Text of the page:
James Staats Forbes was born on 7 March 1823 at Aberdeen, Scotland. He was the eldest of the six sons of James Staats Forbes and his wife Ann, née Walker. He went to school in Woolwich, and in 1840 was taken on as a draughtsman in the office of Isambard Kingdom Brunel, at that time chief engineer of the Great Western Railway. In 1841 Forbes joined the Great Western as a clerk, and in a short time rose to goods manager.
On 20 August 1851, Forbes married Ann Bennett; they had two sons and two daughters. She died in 1901.
In 1857 Forbes went to the Netherlands to join the Dutch–Rhenish Railway, where he soon became general manager. He was offered the position of general manager of the Great Western, but instead took over the failing London, Chatham and Dover Railway, then in receivership, where he was general manager and, from 1873, also chairman until in 1899 the company merged with the South Eastern Railway of Forbes's long-term rival, Sir Edward Watkin.
On 6 October 1870 Forbes joined the board of the Metropolitan District Railway, also close to bankruptcy at the time, and was chairman from 1872 until 1901. He held many other board posts: he was chairman of the Edison and Swan Electric Light Company and two other electric light companies, president of the National Telephone Company, a director of the Lion Fire Insurance Company, a director of the Hull and Barnsley Railway, chairman of the Whitechapel and Bow Railway, and financial adviser to the Didcot, Newbury and Southampton Railway, which was at the time also in financial difficulties.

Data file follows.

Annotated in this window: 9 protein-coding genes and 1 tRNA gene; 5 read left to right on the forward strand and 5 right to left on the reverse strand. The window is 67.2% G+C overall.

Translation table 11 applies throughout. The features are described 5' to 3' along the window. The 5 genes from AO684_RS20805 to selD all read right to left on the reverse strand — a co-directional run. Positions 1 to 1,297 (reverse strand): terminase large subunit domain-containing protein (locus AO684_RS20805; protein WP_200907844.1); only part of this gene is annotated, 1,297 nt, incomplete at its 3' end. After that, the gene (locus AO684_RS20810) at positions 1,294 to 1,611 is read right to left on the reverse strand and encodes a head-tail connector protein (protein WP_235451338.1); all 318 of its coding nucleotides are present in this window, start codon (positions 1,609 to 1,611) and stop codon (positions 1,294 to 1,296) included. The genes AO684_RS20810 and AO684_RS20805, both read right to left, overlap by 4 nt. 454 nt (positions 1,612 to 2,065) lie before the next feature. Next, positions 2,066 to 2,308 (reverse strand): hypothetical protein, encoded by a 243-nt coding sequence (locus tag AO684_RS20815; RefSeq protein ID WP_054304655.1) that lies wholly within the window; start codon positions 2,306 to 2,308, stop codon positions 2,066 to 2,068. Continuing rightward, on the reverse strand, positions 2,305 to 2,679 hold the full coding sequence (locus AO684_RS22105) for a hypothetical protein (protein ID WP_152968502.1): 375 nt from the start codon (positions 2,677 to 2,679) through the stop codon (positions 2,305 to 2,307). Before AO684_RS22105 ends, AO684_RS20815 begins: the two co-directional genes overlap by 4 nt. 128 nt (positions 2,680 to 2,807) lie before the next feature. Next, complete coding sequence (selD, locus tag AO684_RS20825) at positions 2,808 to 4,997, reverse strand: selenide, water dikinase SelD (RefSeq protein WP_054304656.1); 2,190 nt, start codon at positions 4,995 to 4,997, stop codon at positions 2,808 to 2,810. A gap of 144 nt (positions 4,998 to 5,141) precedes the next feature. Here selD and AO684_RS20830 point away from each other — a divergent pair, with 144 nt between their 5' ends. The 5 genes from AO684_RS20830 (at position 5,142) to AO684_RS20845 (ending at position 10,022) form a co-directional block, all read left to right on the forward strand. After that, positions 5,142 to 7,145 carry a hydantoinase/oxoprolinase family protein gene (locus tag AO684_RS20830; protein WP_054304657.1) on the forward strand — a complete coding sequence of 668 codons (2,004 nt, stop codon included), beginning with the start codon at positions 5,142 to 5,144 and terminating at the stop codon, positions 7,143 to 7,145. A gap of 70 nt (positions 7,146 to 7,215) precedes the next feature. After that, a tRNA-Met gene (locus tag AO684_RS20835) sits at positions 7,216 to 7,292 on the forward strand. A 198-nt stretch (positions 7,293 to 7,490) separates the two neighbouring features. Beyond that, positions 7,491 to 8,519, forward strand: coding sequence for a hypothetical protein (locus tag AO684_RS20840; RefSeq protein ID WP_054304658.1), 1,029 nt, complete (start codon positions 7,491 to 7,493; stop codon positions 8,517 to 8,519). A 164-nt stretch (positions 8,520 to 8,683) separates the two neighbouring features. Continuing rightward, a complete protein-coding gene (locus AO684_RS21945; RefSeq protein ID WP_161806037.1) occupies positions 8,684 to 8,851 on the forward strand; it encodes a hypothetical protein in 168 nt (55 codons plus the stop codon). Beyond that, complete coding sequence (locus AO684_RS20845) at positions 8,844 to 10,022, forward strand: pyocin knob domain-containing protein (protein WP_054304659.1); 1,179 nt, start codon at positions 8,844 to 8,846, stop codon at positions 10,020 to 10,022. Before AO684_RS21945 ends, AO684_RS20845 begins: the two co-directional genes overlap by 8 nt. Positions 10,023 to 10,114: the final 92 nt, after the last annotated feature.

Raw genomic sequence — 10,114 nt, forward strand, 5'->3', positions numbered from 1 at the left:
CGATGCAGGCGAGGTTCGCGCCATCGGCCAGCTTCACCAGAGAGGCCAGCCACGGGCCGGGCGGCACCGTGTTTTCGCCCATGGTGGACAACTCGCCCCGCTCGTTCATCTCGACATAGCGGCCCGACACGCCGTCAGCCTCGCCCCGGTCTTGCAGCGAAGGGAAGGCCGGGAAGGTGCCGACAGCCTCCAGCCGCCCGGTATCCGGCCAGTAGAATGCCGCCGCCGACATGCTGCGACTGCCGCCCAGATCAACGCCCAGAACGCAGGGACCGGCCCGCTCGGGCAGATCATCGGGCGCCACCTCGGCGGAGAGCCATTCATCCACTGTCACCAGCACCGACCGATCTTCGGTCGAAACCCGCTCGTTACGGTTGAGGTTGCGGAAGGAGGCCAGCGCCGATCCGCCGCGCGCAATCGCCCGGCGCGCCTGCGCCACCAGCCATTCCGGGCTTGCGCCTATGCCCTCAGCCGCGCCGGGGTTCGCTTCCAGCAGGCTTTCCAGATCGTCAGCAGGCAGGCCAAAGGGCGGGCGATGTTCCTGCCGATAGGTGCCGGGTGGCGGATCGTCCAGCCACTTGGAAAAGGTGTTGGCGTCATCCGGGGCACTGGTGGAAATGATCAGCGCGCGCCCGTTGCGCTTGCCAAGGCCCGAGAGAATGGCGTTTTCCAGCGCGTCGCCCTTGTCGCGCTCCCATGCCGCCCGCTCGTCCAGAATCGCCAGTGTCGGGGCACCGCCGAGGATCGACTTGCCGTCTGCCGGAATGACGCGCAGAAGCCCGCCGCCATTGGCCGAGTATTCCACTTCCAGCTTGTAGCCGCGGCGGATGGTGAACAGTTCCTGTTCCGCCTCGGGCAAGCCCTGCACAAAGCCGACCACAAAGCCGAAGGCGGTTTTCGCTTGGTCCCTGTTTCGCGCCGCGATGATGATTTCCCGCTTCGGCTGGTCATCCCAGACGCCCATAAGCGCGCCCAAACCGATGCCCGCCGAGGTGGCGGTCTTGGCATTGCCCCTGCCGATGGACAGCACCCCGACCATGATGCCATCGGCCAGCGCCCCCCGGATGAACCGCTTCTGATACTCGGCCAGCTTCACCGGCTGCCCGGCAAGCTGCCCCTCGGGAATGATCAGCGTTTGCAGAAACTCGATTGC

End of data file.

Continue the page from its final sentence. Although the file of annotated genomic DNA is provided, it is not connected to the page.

He became an associate member of the Institution of Civil Engineers in 1865.
Forbes was a keen connoisseur of art, and built up a huge collection, particularly of works of the Barbizon School and of nineteenth-century Dutch painters. He also had several paintings by James McNeill Whistler, including Blue and Silver: Boat Entering Pourville; Blue and Silver: Trouville; The Girl in Red; Grey and Brown: The Sad Sea Shore; Grey and Gold: High Tide at Pourville; Violet and Blue: The Red Feather and The Widow.
Following his death, his executors chose not to hold a sale of the whole collection, which would have taken a week and might have depressed prices, but instead to sell it in parts. Four hundred selected works were exhibited at the Grafton Galleries in 1905. The purchase of a large proportion of these by Abraham Preyer, including works by Théophile de Bock, Johannes Bosboom, Jozef Israëls, Hein Kever, Jacob and Willem Maris, Anton Mauve, Johannes Albert Neuhuys, Jan Hendrik Weissenbruch and others, was one of the largest art transactions then known. The exhibition also included works by Jean-Baptiste-Camille Corot, Charles-François Daubigny, Narcisse Virgilio Díaz and Jean-François Millet. A further exhibition was held in Brighton in 1908.
Forbes died at his home, Garden Corner, 13 Chelsea Embankment, Chelsea on 5 April 1904. He was buried at West Wickham in Kent five days later. James Forbes House, Southwark is named after him.